Mad Men can make the 1960s seem like a nonstop booze-fest. Between the three-martini lunches and constant pours of liquor in Don Draper's office, it's hard to know how anybody at Sterling Cooper & Partners gets any work done. (A handful of Slate staffers once videotaped their efforts to drink like Don and have a productive workday. It was ... unsuccessful but hilarious.)
Read more: 35 maps and charts that explain alcohol
Forbes's Dan Diamond brings some data to bear on this question, using federal information to show that Americans didn't actually drink more in the Mad Men era than we do right now. What has changed, however, is America's relationship with cigarettes. Way fewer Americans smoke now than did in the 1960s:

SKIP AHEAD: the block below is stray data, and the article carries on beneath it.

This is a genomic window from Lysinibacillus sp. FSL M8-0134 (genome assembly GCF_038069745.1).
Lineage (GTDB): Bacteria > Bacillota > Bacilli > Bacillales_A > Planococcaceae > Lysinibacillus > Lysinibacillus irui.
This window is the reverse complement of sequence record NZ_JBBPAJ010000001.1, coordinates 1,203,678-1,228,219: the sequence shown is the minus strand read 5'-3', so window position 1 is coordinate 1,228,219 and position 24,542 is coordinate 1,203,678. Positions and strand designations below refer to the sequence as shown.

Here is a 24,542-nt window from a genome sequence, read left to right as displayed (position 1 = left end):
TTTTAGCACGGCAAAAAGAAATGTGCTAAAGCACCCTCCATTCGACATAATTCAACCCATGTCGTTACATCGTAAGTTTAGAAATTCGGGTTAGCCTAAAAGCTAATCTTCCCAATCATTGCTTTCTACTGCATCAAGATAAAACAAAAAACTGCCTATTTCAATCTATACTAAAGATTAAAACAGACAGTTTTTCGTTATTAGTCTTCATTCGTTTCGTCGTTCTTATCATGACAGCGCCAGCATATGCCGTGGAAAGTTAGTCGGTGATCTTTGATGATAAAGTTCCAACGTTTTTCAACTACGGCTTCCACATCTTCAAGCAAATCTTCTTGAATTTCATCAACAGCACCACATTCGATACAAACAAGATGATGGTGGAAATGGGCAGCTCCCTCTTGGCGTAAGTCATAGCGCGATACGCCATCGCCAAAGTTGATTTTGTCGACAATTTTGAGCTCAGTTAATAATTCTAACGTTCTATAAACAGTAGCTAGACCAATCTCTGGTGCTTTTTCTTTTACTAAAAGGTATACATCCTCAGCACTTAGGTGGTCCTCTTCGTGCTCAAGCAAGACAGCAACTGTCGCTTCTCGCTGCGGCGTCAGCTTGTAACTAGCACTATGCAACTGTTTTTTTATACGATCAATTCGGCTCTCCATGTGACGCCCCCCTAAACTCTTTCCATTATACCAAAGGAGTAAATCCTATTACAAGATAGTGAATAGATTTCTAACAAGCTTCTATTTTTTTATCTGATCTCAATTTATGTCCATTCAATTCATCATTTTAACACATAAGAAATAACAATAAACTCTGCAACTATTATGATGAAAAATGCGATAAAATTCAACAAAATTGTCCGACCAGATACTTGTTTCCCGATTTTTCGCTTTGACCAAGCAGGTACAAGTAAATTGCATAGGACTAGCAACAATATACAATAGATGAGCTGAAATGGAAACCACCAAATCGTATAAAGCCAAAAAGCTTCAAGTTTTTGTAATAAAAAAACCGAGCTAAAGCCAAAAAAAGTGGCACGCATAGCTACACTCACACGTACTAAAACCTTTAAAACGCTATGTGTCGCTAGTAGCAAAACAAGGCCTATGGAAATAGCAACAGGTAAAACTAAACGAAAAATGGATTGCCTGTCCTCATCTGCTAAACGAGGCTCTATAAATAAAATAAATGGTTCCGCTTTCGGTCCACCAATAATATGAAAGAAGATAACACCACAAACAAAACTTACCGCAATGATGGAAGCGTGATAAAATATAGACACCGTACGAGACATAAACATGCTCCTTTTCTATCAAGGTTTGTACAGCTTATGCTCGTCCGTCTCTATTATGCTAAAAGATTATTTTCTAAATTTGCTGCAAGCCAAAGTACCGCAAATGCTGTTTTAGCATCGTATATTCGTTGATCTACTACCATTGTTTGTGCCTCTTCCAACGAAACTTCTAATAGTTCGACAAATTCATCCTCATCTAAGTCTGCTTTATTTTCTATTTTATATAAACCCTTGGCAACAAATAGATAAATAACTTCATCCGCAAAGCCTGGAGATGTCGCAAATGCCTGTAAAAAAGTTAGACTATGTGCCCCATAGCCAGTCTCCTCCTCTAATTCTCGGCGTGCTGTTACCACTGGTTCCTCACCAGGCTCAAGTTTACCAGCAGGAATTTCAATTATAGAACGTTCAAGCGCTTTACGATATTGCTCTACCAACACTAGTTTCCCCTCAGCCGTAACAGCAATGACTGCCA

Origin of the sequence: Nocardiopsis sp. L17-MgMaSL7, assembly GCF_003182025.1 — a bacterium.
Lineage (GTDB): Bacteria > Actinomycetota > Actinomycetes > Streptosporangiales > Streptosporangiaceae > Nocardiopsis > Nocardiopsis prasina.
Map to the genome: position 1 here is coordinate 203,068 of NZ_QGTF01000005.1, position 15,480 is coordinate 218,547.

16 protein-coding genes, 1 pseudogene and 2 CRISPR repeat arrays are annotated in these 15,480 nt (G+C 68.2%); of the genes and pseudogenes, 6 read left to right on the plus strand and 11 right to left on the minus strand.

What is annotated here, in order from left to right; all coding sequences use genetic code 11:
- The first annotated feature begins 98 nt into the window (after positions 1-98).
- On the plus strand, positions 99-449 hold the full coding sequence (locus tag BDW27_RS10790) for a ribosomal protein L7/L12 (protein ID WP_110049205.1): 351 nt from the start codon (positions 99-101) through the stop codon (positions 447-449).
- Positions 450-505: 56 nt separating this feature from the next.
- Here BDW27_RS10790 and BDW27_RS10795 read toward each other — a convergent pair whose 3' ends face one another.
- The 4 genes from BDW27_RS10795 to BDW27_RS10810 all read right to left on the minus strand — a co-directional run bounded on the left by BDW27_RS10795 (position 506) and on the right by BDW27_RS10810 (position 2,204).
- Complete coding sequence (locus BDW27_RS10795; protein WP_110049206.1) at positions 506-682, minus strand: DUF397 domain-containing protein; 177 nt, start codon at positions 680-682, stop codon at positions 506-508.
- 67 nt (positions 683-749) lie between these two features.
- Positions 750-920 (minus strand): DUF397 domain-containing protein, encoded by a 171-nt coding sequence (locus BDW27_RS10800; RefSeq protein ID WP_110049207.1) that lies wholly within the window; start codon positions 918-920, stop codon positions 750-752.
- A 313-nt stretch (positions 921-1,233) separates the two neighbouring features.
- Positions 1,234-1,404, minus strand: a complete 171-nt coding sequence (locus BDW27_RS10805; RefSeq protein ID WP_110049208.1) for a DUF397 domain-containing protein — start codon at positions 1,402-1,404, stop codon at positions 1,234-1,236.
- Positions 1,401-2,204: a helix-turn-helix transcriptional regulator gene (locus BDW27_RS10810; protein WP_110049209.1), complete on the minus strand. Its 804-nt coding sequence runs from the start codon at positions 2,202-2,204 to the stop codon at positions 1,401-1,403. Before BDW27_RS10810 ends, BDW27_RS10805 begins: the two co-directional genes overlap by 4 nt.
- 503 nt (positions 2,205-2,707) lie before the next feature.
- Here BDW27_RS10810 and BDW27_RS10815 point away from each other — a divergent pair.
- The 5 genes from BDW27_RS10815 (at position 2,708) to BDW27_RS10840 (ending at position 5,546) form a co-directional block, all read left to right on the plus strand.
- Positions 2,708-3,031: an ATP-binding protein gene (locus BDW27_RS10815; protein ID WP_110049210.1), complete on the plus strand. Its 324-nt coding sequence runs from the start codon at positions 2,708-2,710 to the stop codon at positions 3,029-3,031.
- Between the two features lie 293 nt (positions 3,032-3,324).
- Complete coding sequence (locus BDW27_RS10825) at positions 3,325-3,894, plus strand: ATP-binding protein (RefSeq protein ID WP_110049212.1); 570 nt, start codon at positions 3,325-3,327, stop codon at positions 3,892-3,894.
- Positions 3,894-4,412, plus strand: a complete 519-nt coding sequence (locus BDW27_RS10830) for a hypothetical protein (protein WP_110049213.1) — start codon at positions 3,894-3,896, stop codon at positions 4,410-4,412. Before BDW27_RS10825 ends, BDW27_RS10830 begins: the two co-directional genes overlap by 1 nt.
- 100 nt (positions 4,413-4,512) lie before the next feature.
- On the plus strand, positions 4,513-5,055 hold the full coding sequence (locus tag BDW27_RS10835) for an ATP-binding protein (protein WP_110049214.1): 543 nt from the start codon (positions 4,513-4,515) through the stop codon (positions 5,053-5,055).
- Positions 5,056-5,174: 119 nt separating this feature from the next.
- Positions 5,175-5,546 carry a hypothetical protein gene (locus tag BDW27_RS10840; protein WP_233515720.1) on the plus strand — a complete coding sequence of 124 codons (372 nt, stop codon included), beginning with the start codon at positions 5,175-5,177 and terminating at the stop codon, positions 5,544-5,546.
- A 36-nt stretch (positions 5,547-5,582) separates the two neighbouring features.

There was a spike in American alcohol consumption, but it actually happened right after the 1960s. Don Draper, even with all his many talents, is not an accurate representation of what drinking was like in his era. He apparently will, however, feel much more at home in the upcoming decades.
See more on how health care has changed in America since the Mad Men era here.